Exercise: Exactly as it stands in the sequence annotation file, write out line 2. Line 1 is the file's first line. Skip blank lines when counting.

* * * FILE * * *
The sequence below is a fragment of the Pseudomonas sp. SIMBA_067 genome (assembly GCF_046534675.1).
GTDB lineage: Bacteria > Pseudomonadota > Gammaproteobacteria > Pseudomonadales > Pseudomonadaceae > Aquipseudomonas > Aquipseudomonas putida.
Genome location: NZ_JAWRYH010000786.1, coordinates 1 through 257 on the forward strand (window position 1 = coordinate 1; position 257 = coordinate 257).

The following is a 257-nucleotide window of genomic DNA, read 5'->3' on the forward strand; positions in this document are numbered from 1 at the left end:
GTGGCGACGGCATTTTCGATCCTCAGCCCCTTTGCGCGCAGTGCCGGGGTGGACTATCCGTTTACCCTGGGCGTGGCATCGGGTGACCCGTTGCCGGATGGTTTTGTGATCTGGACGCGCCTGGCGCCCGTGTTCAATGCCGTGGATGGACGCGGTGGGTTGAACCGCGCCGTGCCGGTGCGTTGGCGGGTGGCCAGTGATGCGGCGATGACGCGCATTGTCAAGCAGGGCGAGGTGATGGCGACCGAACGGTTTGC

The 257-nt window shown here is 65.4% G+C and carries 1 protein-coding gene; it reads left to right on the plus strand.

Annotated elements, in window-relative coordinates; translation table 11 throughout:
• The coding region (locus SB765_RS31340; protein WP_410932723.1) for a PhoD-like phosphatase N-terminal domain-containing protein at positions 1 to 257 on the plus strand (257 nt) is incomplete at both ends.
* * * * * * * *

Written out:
GTDB lineage: Bacteria > Pseudomonadota > Gammaproteobacteria > Pseudomonadales > Pseudomonadaceae > Aquipseudomonas > Aquipseudomonas putida.